Azure SQL Database–Firewall


In my last post, I talked about how to create an Azure SQL database. In this post, I am going to talk about how to connect to the same. You have multiple options to connect to the database:

1. Through the Management Portal using the link: https://<Azure SQL Database Server Name>.database.windows.net/

2. SQL Server Management tools like Management Studio, SQL Server Data Tools

3. Through programmatic means using .NET or other languages

But before you start connecting to your database, you will first need to setup the list of allowed IP Addresses. This post will talk about how to configure the firewall for your Azure SQL Database.

The ERROR

If you do not setup the firewall correctly, then you will be presented with the following error when you try to connect to the Azure SQL Database from any of the tools.

Cannot connect to tcp: <sevrer name>.database.windows.net,1433.

——————————

ADDITIONAL INFORMATION:

Cannot open server ‘<sever name>’ requested by the login. Client with IP address <IP Address> is not allowed to access the server.  To enable access, use the Windows Azure Management Portal or run sp_set_firewall_rule on the master database to create a firewall rule for this IP address or address range.  It may take up to five minutes for this change to take effect.

Login failed for user <user name>.

This session has been assigned a tracing ID of <tracing id>.  Provide this tracing ID to customer support when you need assistance. (Microsoft SQL Server, Error: 40615)

Read on to know how this can be avoided.

Managing the Firewall from the portal

The great Azure firewall is not going to let you access your database when you click on the Manage button (screenshot 1) in the Azure Management portal, if your IP Address is not added in the list of trusted IPs. You can get to this screen by logging into the Azure Management Portal and making the following selections:

SQL DATABASES –> SERVERS tab –> Click on the server you want to manage – >CONFIGURE tab

image

You will need to add the IP Address starting and ending range and give your rule a name. Don’t forget to click on the SAVE button for the changes to take effect. If you are setting up the rule for one IP Address only, then your starting and ending address will be the same. Note that the list of IP Addresses will keep growing if you have a DHCP like I do because you might end up with a new address every time to re-start the machine or your lease expires. Remember to remove the older IP Addresses from the list when you do not require those addresses to access your database.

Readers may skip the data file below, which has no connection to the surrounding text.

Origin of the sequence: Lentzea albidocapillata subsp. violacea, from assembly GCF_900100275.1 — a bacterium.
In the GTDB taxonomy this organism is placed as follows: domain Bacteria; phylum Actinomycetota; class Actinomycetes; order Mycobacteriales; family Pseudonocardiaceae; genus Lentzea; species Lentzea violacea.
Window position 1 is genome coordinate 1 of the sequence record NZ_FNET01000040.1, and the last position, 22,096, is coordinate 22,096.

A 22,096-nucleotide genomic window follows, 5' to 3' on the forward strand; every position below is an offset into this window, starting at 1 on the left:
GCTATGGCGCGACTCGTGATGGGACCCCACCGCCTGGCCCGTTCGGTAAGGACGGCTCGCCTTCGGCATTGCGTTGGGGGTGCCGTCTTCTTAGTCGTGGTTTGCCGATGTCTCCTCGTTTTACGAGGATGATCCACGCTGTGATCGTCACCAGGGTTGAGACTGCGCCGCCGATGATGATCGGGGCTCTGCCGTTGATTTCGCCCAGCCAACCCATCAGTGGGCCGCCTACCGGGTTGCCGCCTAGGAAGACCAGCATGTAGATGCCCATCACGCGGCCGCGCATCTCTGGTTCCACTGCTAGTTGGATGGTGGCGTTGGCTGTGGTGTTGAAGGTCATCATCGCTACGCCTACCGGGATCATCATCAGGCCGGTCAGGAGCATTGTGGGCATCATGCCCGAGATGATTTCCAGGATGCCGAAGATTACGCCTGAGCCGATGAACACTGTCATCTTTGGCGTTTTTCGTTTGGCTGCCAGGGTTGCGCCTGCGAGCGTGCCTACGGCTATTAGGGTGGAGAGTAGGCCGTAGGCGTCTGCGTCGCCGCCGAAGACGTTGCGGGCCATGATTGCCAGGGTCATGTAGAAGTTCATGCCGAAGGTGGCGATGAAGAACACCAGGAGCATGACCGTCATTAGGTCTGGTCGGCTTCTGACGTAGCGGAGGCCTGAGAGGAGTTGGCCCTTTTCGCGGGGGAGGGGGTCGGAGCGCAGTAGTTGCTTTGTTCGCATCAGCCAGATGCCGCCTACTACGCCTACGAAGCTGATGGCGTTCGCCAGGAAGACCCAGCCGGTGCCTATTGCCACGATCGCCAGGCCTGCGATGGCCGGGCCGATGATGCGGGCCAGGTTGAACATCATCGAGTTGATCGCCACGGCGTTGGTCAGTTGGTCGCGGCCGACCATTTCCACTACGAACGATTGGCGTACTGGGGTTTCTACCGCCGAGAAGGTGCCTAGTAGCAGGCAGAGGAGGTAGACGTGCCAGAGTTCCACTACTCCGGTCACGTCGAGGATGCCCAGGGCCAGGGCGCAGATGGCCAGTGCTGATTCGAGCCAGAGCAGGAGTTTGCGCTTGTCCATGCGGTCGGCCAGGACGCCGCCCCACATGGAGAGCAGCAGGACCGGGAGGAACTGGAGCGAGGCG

You could also use the “Add To the Allowed IP Addresses” (screenshot 1) view to provide access to your current IP Address to your database. The management portal detects your current IP Address and gives you an option to add it as an allowed IP Address at the click of a button. You still need to click on SAVE to persist the change!

Adding and Deleting Rules using T-SQL

You can also add and delete rules using Transact-SQL commands which needs to be executed against the master database.

Eg. To add a new firewall rule for an IP Address:
exec sp_set_firewall_rule N’Laptop’,'<IP Address>’,'<IP Address>’

Eg. To remove a firewall rule:
exec sp_delete_firewall_rule N'<Rule Name>’

If you allow ”Windows Azure Services” (Screenshot 1) to access your database, then you will find that that the IP Address “0.0.0.0” is added as well. This can be viewed by looking at the output of the following query against the master database:

select * from sys.firewall_rules

Reference:

sp_set_firewall_rule (SQL Database)
http://msdn.microsoft.com/en-us/library/dn270017.aspx
Programmatically changing the settings
http://blogs.msdn.com/b/sqlazure/archive/2010/07/29/10043869.aspx

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2 thoughts on “Azure SQL Database–Firewall

  1. Pingback: Object Explorer: Say Hello to Azure SQL Database | TroubleshootingSQL

  2. Pingback: Sending a database to Azure | TroubleshootingSQL

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